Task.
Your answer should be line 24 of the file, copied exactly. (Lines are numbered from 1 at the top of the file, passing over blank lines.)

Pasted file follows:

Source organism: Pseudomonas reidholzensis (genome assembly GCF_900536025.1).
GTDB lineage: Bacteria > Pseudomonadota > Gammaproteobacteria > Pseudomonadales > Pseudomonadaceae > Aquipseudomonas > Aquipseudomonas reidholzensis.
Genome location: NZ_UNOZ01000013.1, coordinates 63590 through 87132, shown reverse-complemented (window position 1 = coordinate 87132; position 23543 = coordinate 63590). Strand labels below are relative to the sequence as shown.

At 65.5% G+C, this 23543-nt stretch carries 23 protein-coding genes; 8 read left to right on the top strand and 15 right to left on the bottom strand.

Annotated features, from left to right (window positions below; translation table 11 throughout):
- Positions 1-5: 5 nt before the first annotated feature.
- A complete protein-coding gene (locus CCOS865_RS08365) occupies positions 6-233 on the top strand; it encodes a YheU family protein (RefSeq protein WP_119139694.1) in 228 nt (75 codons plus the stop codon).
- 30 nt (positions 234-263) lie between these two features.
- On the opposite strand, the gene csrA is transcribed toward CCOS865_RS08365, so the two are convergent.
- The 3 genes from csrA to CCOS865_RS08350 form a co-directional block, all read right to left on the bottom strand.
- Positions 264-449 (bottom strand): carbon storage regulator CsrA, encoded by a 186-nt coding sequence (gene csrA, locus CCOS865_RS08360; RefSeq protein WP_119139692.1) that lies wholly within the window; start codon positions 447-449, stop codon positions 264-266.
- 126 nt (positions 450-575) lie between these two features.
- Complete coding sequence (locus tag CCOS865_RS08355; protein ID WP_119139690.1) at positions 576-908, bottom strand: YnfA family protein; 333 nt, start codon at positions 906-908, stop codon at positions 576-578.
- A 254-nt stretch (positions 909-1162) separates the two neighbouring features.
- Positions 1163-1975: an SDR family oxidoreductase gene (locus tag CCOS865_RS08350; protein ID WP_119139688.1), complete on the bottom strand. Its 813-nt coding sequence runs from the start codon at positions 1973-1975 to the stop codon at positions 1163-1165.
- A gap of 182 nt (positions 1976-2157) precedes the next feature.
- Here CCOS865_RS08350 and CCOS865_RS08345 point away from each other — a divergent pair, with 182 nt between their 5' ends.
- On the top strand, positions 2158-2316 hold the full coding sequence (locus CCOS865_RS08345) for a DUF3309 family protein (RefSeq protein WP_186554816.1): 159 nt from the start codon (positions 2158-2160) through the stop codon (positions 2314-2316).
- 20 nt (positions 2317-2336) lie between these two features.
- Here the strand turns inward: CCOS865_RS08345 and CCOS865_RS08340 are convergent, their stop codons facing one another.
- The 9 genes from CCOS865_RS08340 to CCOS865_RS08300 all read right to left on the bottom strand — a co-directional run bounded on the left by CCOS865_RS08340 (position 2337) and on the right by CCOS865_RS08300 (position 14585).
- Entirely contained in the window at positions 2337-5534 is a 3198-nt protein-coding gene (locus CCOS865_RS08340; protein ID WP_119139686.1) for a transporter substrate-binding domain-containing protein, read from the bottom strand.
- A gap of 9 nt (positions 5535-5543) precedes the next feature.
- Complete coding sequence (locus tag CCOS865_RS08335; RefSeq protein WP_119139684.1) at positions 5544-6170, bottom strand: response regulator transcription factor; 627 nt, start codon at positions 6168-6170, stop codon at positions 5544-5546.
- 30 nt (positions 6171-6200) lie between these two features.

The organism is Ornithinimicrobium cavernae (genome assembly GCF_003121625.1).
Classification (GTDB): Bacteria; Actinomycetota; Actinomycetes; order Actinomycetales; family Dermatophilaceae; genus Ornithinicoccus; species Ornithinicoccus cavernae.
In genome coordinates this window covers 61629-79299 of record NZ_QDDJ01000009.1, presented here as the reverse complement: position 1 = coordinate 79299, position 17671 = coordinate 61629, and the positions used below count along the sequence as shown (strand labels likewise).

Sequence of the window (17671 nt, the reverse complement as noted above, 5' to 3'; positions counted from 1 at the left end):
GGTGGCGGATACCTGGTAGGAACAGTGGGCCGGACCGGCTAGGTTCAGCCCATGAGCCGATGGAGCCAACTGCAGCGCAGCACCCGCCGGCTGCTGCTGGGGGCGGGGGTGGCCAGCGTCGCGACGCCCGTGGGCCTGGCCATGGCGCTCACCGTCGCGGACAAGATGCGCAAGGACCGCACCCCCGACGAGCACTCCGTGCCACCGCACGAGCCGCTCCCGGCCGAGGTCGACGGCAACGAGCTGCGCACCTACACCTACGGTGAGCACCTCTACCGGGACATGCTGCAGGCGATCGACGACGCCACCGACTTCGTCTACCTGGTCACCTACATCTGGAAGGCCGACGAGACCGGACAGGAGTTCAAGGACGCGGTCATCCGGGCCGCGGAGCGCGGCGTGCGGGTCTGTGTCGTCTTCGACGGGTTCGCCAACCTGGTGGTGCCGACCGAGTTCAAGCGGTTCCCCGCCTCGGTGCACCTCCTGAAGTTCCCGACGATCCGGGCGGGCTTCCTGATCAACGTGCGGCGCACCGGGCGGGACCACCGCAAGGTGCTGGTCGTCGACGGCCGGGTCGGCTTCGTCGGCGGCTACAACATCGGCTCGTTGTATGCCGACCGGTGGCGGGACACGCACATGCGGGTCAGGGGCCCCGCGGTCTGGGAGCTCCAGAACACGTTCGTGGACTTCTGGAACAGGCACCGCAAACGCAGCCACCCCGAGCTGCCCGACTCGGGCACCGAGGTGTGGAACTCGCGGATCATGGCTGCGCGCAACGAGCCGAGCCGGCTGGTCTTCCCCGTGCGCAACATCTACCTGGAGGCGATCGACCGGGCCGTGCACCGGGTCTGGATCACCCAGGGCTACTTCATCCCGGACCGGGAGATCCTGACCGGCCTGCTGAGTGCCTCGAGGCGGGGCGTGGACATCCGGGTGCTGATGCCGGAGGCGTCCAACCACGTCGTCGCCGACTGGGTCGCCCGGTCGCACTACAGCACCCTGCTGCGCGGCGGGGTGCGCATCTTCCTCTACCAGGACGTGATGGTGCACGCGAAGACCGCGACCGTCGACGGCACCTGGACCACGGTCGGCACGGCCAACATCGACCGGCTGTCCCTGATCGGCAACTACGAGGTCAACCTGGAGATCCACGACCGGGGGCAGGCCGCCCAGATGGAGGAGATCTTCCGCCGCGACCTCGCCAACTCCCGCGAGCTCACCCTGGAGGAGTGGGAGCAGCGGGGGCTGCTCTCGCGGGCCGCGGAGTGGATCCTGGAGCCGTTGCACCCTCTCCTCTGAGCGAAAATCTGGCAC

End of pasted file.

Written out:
- Complete coding sequence (locus tag CCOS865_RS08335; RefSeq protein WP_119139684.1) at positions 5544-6170, bottom strand: response regulator transcription factor; 627 nt, start codon at positions 6168-6170, stop codon at positions 5544-5546.